add to goodreads



Life on HoldLife on Hold

A paper found. A secret revealed. A girl’s life changed forever. Myra Gibson’s life is a lie. For sixteen years her parents have kept their secret, but the adoption paper she discovers while cleaning the guesthouse tells the truth. As the past and present collide, Myra finally stands up for herself and begins a journey she may regret.  

Praise for Life on Hold

 All I can say is wow! Beverly Stowe McClure knocked this one out of the ballpark. The story of Myra and her search for the truth touched upon one of the fundamental needs of all children (and teens): the need for a father in their lives. Darby Karchut, author of the Griffin Series and other books for tweens, teens, and adults. McClure exhibits rare talent in this story which follows a young girl on her journey to discovery as she struggles to be true to herself in this compelling coming-of-age novel. Children’s Literary Classics Book Reviews (Silver Medal Winner 2012) Teen readers can easily relate to Myra's pain and rebellion. Part coming of age, part teen romance, "Life on Hold" is full of surprises. Peggy Tibbetts, author, editor, and associate producer.


Going to Rome is in itself a very exciting occasion for me. Being with friends, visiting a museum, watching a good film, having a good pizza, made my going pretty special.

Musei Capitolini at Centrale Montemartini 

Situated on Via Ostiense on the left bank of the Tiber, opposite to the former General Markets, the Centrale Montemartini is an extraordinary example of an industrial building transformed into an exhibition space. It was originally the first public electricity plant in Rome, named after Giovanni Montemartini; now it is the second exhibition centre of the Musei Capitolini, and contains an outstanding collection of classical sculpture from the excavations carried out in Rome at the turn of the 19th century.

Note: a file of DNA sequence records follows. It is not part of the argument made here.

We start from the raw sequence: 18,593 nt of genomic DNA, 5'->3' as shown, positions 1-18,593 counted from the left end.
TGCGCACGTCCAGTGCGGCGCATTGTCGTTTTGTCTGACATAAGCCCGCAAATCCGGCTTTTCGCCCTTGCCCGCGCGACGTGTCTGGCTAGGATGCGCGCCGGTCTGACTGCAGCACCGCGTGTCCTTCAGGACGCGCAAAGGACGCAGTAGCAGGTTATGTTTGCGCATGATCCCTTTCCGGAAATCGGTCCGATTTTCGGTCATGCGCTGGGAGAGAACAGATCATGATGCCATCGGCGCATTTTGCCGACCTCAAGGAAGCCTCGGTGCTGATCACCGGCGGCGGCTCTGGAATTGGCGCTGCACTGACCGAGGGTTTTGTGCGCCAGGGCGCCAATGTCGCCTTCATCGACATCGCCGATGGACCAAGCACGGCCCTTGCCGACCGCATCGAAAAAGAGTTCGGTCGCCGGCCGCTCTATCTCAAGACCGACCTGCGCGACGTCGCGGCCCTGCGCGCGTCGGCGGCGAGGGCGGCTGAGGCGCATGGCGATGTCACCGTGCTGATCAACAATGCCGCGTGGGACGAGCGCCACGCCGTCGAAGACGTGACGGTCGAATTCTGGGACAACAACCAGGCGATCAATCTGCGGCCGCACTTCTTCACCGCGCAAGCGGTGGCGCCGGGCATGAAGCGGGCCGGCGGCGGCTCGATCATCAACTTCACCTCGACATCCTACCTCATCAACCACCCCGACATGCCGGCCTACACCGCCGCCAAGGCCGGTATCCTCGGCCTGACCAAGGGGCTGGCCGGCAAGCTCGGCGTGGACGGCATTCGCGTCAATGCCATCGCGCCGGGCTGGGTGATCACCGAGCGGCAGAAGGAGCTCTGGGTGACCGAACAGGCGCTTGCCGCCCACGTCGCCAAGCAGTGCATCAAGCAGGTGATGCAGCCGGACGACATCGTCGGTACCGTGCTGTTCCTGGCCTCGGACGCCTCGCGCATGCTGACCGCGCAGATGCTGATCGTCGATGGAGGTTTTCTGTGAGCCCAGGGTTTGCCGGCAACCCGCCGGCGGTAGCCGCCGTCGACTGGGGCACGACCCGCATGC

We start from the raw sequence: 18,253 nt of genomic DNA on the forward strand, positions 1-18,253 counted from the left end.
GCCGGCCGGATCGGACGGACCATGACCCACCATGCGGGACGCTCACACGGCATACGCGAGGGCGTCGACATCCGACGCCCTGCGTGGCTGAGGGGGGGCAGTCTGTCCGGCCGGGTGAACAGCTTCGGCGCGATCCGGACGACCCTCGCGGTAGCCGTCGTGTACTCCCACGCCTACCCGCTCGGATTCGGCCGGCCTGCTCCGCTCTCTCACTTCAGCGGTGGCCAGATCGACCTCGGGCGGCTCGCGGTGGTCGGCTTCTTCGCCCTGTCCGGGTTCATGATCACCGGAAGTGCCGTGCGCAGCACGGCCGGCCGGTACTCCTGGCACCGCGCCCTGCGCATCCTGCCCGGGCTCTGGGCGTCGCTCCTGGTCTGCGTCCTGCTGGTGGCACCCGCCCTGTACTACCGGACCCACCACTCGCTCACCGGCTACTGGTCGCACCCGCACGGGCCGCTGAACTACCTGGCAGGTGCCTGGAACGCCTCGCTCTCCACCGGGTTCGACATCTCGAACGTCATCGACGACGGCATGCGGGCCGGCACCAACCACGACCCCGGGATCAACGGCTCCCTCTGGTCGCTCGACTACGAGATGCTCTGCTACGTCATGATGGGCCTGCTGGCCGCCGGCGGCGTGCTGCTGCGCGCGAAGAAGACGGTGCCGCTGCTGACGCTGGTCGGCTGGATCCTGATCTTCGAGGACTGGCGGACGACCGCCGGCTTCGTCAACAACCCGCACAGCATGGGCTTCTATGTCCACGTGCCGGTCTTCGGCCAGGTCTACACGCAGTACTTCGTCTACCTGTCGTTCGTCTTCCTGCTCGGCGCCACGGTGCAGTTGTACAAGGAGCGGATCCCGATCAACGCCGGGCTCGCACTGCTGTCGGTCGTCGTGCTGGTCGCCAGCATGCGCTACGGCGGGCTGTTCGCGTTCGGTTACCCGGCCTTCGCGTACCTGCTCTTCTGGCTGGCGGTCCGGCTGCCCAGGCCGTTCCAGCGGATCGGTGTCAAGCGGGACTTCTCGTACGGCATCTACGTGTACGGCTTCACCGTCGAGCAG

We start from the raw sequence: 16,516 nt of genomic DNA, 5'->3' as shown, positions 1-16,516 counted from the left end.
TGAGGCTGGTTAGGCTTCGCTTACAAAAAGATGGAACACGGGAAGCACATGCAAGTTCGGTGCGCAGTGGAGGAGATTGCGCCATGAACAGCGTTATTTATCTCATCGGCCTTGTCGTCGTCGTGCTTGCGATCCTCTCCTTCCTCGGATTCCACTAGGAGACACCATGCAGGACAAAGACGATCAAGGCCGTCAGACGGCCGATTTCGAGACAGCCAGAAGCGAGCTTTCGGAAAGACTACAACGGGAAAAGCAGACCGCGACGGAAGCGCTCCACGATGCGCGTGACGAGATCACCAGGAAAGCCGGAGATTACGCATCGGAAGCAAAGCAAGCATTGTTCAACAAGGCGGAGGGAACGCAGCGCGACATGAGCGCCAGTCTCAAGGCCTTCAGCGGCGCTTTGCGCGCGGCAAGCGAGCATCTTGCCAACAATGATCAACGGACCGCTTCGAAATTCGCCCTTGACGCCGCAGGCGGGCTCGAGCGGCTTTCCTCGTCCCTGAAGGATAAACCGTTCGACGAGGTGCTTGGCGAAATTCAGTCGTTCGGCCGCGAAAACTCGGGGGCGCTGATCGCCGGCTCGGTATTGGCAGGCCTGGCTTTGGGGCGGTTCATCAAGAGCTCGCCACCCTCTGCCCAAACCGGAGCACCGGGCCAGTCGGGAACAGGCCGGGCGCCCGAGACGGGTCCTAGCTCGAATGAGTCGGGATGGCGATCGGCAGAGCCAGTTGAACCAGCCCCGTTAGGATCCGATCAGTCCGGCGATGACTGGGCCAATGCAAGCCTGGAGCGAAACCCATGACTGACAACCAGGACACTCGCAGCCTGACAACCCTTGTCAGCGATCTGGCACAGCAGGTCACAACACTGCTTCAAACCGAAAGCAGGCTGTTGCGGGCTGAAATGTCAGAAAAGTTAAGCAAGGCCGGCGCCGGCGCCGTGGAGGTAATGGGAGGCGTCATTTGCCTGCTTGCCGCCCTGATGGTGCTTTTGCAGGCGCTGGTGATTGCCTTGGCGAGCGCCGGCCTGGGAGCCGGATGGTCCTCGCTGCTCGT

First of all welcome and thanks a lot for being my guest at FLY HIGH!, Kamil. It’s a great pleasure to have the chance to present you and your new spellbinding novel, 'Gentlemen of Pitchfork,  to my readers, since they are always so interested in historical fiction!  Thanks also for granting them five copies of your book in the giveaway contest attached to this post (see rafflecopter form below)

Let’s start briefly introducing your book.
The book tells the story of three English knights, who joined Henry Vth in his campaign for the throne of France.

How would you describe the main heroes  of your novel?  Let’s play with 3 adjectives each.
Lord Arthur: combative, inspired, slow-witted Sir Robert: bright, observant, overeducated Sir Ralph: experienced, disillusioned, womanizing

Are they inspired to literary characters you admire?
Probably more than I would like to admit, but I couldn't honestly point at any specific one I had in mind while creating them. Some of the characters were however based (partly) on people I personally know from reenactment groups – and they are well aware of that.

How did you come to be so interested in English Medieval  history?
As a boy I had my head filled with the knight’s tales. The first originated from fantasy (my mother read Lord Of The Rings to me when I was 5). Then I joined a history reenactment group at the age of 14. The group initially reconstructed English archers from late XIVth and early XVth century. My senior collegues were reading everything they could find about English medieval history (they had good general knowladge of history as well, a lot of them are archealogists and historians). But why  they chose that particular period and unit, I don't really know. I just accepted it as my reality. That’s how it all began.